Note conversion


Examples 1

Examples 2



SolFaSoGood can take a music score, saved in Music XML format, and output a Sol-Fa version as a web page.

Many score-creating programs are able to export suitable Music XML files.

A wide range of alternatives for the output format are possible, controlled by parameters.
You can also use alternative HTML CSS files to achieve almost any format you want.

It currently only runs in Linux.

N.B. The program, and this documentatiom, are still under development.

In order to take advantage of all of its options, it may be necessary for you to understand some aspects of Music XML files and how the program interprets them.
On these pages you will find (hopefully) appropriate guidance.

The "Note Conversion" tab, above, takes you to an explanation of how notes on a score are converted to sol-fa notes.
The "Timing" tab shows a page dealing with 'time signatures' (4:4 etc.) and how the notes are split up on the output.
'Examples 1' shows what various options available can produce.
'Examples 2' contains links to several completed conversions.
Then we have 'FAQ' (Frequently Asked Questions) and an Index.

While I'm developing it, I'm open to people sending me Music XML files to try it out on.
If the results look reasonable, I'll send them back.
I'll have to limit this offer to a small number of files.
My eMail address is at the bottom of this page.

Options for lyrics

Firstly, you can add lyrics when you create the score.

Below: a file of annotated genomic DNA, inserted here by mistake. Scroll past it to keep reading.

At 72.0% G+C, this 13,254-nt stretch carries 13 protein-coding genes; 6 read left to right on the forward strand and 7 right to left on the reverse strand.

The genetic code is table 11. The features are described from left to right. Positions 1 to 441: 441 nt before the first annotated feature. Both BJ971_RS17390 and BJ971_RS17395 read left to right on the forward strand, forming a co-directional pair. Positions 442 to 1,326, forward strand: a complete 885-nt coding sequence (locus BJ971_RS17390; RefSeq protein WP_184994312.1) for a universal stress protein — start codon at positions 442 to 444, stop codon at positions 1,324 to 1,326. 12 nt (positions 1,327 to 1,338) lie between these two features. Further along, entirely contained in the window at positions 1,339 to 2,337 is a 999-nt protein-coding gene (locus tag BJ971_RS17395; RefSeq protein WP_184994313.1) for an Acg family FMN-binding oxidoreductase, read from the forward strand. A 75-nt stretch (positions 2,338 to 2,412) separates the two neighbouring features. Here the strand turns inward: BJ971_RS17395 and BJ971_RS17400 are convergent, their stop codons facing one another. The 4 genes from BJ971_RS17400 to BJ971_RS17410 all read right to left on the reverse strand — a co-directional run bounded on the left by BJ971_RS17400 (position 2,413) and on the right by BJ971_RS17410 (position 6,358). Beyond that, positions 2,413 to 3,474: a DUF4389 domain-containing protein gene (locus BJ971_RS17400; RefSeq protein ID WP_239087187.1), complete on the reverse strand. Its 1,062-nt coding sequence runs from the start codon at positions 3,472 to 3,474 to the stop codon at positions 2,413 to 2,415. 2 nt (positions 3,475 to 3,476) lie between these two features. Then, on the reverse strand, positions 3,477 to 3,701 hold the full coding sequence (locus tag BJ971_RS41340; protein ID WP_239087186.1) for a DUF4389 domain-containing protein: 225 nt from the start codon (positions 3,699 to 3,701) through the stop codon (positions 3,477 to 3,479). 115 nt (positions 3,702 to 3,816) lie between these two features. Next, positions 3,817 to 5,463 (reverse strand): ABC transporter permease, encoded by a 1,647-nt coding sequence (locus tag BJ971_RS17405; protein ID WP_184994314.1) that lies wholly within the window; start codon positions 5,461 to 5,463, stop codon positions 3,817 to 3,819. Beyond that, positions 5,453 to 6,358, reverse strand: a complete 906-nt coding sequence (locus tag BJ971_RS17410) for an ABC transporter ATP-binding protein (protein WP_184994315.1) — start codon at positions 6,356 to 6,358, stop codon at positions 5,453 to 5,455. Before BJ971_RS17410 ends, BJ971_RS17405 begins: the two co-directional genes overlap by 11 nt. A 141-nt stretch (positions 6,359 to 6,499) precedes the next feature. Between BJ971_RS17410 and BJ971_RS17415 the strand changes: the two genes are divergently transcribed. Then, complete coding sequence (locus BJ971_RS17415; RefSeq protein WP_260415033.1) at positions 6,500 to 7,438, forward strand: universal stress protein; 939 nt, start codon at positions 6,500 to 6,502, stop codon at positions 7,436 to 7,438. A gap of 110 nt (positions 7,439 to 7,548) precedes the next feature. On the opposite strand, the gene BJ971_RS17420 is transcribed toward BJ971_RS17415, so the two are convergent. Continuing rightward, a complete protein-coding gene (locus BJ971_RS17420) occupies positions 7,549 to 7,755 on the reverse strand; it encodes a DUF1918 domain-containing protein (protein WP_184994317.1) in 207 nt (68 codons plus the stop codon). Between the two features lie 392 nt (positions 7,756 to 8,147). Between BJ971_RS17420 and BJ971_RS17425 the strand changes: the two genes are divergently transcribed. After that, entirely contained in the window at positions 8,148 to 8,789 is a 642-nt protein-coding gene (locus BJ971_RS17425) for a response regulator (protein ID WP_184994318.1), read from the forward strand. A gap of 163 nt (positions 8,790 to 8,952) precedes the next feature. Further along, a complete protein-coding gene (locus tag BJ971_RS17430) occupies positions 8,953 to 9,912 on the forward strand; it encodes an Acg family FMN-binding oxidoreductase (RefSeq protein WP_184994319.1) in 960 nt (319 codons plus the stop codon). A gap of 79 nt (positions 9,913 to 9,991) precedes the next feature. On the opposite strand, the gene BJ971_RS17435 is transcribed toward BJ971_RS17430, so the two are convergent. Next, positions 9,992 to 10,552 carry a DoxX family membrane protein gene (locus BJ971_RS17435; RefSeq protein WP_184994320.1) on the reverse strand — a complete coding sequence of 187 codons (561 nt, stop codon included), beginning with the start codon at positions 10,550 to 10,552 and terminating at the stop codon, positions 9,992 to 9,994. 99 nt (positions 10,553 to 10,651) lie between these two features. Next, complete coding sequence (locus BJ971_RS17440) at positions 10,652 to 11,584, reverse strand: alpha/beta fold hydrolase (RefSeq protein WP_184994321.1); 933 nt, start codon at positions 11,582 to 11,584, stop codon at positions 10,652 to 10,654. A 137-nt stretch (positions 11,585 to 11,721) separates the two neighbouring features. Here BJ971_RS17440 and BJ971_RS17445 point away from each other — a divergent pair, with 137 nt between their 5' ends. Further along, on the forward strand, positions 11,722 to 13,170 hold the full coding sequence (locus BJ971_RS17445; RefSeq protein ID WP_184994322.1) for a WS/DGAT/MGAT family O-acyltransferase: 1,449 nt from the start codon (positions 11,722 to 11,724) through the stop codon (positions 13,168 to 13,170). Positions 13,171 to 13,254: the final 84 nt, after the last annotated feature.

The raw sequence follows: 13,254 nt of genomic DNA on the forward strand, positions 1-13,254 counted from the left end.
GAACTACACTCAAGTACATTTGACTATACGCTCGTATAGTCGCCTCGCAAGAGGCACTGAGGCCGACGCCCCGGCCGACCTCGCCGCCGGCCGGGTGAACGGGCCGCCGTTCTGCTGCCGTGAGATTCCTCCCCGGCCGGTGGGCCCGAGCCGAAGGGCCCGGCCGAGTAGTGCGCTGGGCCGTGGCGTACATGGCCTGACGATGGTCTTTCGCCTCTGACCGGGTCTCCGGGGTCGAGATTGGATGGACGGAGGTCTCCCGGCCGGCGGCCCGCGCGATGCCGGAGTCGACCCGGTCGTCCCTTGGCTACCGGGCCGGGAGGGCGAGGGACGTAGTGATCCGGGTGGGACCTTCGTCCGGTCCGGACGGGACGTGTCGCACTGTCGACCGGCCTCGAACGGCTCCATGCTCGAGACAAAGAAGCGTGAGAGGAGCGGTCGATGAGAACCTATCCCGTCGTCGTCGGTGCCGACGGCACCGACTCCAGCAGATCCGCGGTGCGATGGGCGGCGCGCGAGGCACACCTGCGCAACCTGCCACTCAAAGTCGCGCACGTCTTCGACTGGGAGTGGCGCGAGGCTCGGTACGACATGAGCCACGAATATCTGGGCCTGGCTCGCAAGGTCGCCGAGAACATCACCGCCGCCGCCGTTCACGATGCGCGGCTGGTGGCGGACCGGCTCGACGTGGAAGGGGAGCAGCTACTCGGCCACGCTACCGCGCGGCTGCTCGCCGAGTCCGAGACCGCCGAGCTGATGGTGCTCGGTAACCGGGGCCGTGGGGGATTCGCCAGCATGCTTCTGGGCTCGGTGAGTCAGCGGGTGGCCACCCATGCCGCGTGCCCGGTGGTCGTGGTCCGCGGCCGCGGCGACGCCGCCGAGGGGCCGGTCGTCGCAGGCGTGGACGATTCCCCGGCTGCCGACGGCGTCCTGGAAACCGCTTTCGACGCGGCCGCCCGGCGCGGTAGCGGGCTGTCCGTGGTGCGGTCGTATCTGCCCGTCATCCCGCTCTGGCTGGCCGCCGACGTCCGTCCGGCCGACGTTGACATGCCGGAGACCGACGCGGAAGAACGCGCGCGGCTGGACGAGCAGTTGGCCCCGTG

These will be included in the sol-fa output, as close to the linked note as possible.
See amongst the
examples for an idea of its appearance.

Secondly, you can include a lyrics file by naming it as the second parameter.

Then you can choose how to split up the verses using the V parameter.

You can also provide alternative titles by including specific lines in this file.

The Nxx parameter then allows for numbering the verses.

The Lyrics file

This is a text file where you can add the lyrics.
See the parameters detail, below, for how to tell the program where it is.

Line breaks will be used, as in the file.
Blank lines will be taken as gaps between the verses.

These values, which are normally taken from the XML file can be over-ridden by lines at the start of the lyrics file:

 <work-title>Replacement for main title</work-title>
 <lyric-title>Title to apply to the lyrics</lyric-title>
 <lyricist>Who to credit for the lyrics</lyricist>

Allows for

Keeps appearance the same when browser view size is changed.
Bar end marker styles - taken from the XML file.
'Repeats', although only via the HTML symbols and

Currently doesn't allow for

Change of key or meter.
More than a single augmentation dot.
Chromatic alteration other than flats and sharps.
New line part way through a bar.
Limiting the voices over a few unison bars.

Changing the appearance of the output

There are quite a few ways of changing how the output looks:

Several of the parameters can be set, to alter:
The number of bars to display on each line.
Displaying the 'voice' names or not.
The type of braces (curly brackets).
Adding a page number.
Alternative style-sheets:
These will (hopefully) be made available in due course to offer a variety of options.
Editing the HTML output file:
Changing the look of any lyrics is the simplest change here -
There is a <style> section, near the top of the file, which controls their appearance.
Simply remove the /* and the */ on the appropriate line(s).
If you understand HTML, then there's all sorts of things you can do -
The program will have added comments to the file to help you find specific notes, etc.
Not forgetting that you can easily re-run SolFaSoGood to over-write the file if you mess up completely.

Width parameter

Use this to get all the sol-fa lines aligned.

This is mostly useful for preparing the output web page for printing or saving as a PDF file.

You will probably need to try various width values until you are happy with the result.